Results: Thirty-four patients between the age of 8 to 16 years old (mean 10.86 ± 2.2) were included in this study. There were 26 males and 13 females. A total of 39 teeth were treated with a BD vital pulpotomy. Average time since pulp exposure was 8.3 hours and average size of exposure was 1.6 millimeters. Thirteen teeth (33%) had an immature apex. Preliminary results at six-month follow-up showed a survival rate of 100% and a success rate of 97%. One failure was noted one month post-treatment and the tooth was subsequently treated with root canal therapy. As per clinical outcomes, 94% of teeth responded positively to vitality testing at one month and 100% at six-month follow-up. Thirty three percent of teeth presented tooth sensitivity at one month and 15% at six-month follow-up. Five teeth showed slight discoloration, however the results remained esthetically satisfying. Radiographic outcomes showed dentinal bridge formation in 78% of cases. Nine (69%) immature teeth showed continued root formation.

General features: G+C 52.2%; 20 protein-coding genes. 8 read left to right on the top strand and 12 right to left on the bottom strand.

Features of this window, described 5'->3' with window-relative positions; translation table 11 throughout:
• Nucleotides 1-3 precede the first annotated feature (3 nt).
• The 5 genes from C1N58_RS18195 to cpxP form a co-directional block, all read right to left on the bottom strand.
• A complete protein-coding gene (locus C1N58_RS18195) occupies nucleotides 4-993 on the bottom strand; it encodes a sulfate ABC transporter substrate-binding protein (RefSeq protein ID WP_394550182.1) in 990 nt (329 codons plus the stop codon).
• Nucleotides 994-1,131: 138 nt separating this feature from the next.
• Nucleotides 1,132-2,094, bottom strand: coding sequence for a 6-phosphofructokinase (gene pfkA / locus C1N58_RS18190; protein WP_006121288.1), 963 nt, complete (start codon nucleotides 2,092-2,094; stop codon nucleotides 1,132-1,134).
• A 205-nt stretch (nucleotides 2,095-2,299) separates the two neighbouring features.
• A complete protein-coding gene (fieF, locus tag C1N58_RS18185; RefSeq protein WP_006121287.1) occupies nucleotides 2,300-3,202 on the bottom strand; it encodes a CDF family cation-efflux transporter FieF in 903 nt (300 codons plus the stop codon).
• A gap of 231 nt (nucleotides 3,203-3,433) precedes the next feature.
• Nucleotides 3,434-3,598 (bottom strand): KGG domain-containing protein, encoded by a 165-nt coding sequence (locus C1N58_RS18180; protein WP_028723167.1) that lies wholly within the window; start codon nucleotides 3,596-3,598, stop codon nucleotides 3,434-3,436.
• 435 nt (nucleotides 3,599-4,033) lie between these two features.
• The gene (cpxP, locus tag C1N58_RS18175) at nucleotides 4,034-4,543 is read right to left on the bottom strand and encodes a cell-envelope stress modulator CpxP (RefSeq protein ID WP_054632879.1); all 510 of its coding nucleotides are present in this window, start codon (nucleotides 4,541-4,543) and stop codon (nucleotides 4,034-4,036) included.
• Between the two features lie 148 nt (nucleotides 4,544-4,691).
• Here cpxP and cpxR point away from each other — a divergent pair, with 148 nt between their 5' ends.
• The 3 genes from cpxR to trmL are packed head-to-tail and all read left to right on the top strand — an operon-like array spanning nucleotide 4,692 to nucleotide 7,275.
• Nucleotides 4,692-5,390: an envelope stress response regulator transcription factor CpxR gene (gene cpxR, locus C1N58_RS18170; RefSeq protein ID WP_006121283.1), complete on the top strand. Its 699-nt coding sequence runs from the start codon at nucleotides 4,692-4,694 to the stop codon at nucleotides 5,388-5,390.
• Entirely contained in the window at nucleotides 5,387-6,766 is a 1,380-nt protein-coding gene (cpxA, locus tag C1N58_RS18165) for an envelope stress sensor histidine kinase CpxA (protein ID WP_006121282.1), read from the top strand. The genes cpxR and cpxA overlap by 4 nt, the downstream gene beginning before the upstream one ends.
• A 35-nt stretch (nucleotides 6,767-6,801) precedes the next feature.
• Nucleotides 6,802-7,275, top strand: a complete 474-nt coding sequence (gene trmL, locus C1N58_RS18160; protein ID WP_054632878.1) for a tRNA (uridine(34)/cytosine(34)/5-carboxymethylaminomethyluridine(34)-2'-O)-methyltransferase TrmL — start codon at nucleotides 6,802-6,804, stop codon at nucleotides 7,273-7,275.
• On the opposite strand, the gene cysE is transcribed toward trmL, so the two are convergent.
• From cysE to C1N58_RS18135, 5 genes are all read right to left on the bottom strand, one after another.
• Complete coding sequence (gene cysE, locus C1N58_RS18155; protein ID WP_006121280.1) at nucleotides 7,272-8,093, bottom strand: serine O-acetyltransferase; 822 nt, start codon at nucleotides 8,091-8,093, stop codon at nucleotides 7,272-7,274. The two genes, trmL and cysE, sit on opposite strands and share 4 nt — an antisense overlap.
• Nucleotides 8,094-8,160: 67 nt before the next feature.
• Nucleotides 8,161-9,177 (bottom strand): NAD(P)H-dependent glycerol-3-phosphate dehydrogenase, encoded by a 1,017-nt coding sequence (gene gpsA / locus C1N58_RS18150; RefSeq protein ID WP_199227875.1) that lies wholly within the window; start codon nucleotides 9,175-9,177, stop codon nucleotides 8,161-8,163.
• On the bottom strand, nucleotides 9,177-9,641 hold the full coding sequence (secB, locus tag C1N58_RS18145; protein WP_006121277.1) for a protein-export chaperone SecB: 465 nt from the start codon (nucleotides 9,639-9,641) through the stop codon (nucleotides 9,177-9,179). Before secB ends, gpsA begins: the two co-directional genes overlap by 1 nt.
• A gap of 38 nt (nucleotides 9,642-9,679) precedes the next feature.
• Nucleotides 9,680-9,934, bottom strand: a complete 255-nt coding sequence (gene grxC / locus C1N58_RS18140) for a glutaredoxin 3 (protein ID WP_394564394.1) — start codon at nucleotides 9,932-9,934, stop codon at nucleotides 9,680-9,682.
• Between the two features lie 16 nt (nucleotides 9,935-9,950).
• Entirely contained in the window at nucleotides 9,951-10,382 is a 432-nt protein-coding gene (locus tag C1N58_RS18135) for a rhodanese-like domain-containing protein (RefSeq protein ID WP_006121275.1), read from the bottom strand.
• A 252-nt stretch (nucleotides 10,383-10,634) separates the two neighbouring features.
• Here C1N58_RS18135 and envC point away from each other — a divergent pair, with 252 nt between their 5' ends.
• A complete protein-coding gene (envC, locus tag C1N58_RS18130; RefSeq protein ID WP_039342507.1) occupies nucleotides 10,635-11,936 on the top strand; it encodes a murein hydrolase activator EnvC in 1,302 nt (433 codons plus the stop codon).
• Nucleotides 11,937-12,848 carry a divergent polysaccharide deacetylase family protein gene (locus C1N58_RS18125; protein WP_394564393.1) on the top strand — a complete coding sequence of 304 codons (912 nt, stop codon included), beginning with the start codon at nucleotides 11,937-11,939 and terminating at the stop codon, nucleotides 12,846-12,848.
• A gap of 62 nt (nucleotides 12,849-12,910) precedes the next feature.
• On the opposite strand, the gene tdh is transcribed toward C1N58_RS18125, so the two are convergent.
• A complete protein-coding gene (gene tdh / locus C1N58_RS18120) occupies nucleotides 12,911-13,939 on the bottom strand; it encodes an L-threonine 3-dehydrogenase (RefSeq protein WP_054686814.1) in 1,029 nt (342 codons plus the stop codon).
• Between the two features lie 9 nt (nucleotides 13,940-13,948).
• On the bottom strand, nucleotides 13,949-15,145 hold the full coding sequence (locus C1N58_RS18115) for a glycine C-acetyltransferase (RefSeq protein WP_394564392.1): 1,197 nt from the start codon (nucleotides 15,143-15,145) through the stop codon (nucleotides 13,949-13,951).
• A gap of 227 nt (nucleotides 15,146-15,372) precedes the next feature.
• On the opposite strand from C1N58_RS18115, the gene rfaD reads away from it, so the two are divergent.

Conclusions: BD is a suitable material for pulpotomies on anterior permanent traumatised teethith a pulp exposure. It may be a good alternative to Mineral Trioxide Aggregate vital pulpotomies as it does not cause significant discoloration, and to root canal treatment as it can allow root maturation.
The Association of Body Mass Index and Severe Early Childhood Caries in Young Children
Authors: T. Kennedy, C. Rodd, C. Daymont, ME. Moffatt, B. Mittermuller, S. Signh, C. Grant, A. Pierce, A. Letellier, M. Gusmini, RJ. Schroth
Objective: To evaluate the relationship between body mass index (BMI) and severe early childhood caries (S-ECC) in children undergoing general anesthesia (GA) for dental surgery in Winnipeg, Manitoba.